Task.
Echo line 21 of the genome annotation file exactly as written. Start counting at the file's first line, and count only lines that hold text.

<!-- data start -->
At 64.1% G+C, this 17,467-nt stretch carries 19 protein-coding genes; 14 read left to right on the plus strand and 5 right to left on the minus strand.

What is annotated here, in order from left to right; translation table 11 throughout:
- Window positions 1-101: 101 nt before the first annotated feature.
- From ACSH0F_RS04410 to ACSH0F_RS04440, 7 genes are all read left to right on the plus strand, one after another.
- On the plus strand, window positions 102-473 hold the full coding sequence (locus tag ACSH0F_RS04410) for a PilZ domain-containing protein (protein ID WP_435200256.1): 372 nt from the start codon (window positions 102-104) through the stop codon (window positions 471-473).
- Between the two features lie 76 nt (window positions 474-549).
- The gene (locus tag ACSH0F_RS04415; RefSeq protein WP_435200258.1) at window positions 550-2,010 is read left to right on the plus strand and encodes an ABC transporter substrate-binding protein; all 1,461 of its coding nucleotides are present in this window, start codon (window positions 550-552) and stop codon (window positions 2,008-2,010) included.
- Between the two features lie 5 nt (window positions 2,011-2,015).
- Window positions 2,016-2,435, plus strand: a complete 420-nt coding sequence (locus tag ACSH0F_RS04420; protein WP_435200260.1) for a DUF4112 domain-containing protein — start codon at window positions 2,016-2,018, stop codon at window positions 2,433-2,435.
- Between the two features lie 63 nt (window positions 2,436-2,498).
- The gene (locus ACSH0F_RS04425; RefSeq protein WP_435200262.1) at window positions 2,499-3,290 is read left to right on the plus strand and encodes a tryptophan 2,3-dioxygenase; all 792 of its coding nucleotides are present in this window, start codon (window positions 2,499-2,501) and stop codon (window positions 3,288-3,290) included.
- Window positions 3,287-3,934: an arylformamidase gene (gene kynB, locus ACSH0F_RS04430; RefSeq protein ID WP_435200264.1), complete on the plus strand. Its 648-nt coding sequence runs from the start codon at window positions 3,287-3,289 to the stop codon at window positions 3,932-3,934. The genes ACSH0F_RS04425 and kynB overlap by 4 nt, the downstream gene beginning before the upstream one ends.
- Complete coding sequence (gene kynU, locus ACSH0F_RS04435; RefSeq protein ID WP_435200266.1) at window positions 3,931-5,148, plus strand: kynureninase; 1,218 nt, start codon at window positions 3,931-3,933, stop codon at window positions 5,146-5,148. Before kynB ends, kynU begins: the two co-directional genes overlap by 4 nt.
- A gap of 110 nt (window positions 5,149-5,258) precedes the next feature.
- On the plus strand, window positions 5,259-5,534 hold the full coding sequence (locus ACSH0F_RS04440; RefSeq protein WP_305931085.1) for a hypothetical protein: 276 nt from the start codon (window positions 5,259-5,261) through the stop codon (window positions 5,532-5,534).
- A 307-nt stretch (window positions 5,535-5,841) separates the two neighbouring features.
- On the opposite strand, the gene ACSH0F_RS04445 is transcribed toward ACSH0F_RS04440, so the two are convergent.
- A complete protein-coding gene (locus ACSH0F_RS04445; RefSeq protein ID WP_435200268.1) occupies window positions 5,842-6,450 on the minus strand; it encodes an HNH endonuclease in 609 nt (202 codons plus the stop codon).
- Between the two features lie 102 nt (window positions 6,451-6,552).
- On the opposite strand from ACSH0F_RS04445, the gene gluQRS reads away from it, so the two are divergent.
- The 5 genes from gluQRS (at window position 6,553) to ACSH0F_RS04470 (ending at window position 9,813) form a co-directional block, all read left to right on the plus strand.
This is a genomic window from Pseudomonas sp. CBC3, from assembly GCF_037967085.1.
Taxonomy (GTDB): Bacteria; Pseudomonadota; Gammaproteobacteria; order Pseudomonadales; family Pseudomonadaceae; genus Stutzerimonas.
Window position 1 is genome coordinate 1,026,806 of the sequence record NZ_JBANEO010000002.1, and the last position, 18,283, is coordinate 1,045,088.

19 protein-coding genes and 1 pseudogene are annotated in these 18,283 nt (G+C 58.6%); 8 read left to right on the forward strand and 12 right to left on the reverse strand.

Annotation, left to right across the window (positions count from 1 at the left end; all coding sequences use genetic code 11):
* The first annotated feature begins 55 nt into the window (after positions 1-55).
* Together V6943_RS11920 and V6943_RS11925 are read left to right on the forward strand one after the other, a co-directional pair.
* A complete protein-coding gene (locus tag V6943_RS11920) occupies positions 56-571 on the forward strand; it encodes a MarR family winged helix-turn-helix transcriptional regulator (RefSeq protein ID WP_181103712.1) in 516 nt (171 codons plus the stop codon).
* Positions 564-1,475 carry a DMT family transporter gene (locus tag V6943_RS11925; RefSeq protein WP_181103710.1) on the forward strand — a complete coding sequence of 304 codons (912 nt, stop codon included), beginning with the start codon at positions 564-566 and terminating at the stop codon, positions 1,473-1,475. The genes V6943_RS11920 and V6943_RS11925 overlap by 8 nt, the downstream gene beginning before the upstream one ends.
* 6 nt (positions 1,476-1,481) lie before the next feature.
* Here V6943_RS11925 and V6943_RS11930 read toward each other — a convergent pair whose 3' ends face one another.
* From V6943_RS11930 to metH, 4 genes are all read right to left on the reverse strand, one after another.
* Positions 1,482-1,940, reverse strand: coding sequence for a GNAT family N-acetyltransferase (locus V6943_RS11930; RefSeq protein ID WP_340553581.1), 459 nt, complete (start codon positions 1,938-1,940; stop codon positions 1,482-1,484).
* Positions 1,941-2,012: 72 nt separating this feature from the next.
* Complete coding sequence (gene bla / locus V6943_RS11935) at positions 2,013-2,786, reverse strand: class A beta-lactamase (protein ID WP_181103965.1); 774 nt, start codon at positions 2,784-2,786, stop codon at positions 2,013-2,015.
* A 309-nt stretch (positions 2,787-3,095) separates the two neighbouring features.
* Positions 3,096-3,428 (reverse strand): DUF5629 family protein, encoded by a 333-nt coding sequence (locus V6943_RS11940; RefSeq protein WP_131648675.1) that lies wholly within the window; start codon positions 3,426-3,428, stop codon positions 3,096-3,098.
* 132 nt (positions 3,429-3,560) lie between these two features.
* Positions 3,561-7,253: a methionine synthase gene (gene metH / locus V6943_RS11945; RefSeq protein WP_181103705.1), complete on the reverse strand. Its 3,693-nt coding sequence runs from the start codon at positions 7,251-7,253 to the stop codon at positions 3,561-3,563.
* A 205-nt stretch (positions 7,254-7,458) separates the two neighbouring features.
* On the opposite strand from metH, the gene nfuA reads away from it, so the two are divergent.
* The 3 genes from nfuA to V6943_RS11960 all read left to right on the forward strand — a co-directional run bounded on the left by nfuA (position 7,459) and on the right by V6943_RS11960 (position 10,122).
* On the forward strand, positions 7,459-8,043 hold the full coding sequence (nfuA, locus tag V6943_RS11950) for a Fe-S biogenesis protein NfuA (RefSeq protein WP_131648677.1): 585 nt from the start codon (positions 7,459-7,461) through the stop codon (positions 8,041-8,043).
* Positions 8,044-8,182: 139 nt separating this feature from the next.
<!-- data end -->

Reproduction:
- The 5 genes from gluQRS (at window position 6,553) to ACSH0F_RS04470 (ending at window position 9,813) form a co-directional block, all read left to right on the plus strand.